The term “mansplaining” has become part of the popular vernacular in recent years. It refers to when a man describes something to a woman who didn’t ask for any explanation of it. Some women find it insulting when a man does it, and it’s also laughable if the explanation the man gives is incorrect.
Most women can think of at least a few times when they’ve had something mansplained to them. It could be anything from how to consolidate credit card debt to how an internal combustion engine works.
In this article, we’ll go over a few of the more absurd mansplanations we’ve ever heard about financial matters.
Some people get rich through the stock market, though it’s just as easy to lose money through it. Certain men seem to like suggesting to women that their financial problems will be over if they just sink all their money into a particular stock. Many of them seem to single out Tesla as being that stock.
The Tesla stock’s value has sometimes appreciated, but it has also gone down sometimes. It’s true that if you bought it back in 2010 when it was $3.84, and you sold it now when it goes for as much as $650 or more, you probably did very well for yourself.
However, not every woman, or person of any gender, for that matter, can afford a $650 stock at the moment. Even if they could, it’s better to diversify rather than sinking every penny you have into a single stock. Market volatility means that could be a fatal mistake.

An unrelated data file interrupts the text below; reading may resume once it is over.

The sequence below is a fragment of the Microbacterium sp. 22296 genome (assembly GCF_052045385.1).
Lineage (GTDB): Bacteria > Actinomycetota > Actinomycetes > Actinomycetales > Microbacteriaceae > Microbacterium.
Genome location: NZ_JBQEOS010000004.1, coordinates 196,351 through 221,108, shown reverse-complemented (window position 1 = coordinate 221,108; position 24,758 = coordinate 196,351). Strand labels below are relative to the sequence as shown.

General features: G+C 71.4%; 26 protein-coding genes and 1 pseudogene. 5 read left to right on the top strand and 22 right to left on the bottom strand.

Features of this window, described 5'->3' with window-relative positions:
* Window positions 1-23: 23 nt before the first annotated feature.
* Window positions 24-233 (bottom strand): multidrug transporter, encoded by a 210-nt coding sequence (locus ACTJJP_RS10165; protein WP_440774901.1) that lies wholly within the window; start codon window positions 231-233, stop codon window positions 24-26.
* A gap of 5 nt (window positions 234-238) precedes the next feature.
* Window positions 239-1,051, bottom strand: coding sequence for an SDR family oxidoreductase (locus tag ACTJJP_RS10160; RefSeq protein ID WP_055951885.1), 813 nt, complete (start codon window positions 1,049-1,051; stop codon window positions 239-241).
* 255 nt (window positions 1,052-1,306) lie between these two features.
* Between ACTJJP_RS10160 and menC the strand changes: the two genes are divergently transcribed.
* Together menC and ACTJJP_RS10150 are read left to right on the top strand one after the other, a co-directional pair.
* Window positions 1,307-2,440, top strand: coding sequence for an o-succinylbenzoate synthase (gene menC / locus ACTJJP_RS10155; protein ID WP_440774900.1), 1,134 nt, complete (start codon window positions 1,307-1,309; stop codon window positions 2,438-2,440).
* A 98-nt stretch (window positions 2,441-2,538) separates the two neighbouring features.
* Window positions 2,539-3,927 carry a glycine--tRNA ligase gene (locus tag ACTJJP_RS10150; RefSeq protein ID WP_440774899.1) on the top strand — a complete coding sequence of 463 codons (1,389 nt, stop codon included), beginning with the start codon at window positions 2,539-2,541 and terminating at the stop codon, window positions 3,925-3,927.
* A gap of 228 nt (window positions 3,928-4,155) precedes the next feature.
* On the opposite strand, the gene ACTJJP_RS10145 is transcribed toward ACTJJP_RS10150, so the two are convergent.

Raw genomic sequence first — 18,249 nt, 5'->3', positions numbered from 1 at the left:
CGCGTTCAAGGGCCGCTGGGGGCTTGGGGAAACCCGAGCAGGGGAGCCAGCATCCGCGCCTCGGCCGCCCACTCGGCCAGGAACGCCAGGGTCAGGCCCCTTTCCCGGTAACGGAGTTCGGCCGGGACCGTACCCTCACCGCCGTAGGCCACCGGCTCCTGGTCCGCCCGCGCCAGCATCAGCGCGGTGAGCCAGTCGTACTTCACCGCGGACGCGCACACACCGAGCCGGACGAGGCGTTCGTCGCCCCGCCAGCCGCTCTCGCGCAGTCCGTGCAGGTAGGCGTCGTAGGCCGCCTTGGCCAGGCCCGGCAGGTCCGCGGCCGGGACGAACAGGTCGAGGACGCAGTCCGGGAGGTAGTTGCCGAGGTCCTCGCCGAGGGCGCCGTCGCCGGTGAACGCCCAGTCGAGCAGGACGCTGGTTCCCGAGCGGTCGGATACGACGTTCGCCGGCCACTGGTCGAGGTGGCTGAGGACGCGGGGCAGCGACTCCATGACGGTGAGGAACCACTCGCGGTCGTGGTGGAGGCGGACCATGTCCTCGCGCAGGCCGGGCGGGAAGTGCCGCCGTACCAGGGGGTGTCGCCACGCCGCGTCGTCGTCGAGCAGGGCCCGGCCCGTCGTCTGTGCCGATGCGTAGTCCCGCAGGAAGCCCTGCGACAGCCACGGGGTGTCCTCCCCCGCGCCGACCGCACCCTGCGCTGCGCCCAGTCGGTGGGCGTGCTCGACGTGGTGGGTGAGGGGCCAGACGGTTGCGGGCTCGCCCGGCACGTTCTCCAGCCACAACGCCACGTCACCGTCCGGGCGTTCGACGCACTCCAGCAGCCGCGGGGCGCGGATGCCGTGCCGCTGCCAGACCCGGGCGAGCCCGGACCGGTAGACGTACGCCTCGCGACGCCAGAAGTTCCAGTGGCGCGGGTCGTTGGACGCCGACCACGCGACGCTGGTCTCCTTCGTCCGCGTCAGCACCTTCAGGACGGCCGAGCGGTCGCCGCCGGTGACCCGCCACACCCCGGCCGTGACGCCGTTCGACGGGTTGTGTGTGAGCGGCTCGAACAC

Women with a male friend who need to buy something like a car might have that acquaintance attempt to horn in on the process by wanting to come along. That male friend or relative might say they know more about cars than women, and they’re sure to get a better price from the salesperson.
The idea that men inherently know more about cars than women is patently false. It’s equally likely for a woman to know as much about vehicles as any man. It usually has everything to do with their background and not their gender.
Also, it’s pretty easy to find out how much a car should be worth these days by using sites like CarFax or Kelley Blue Book. Someone of any gender can do that.
Some men like to tell women they should not pay off their credit card balance in full. Their reasoning is usually that if someone carries a small balance, it won’t do much harm. In the meantime, they can have the money they’d use to pay off that balance for unexpected expenditures.
It’s definitely nice to have a nest egg, but carrying a credit card balance if you have the money to pay off the principal doesn’t make any sense. You should always pay off a credit card balance rather than carrying it since interest rates can be as high as 36% in some instances.
If you carry a balance and pay interest without needing to, you’re spending money and getting nothing in return.
Women don’t need to take advice from anyone if they don’t want it. Maybe you have a man tell you to sink every penny you have into Tesla. Perhaps they want you to take them along when you buy a car because they feel they’ll get a better deal, or they explain how carrying a credit card balance isn’t that bad of an idea.
You can smile and nod politely, or you could also point out that they’re mansplaining and walk away from the conversation. You have no obligation to follow advice you don’t want, or listen to it, for that matter.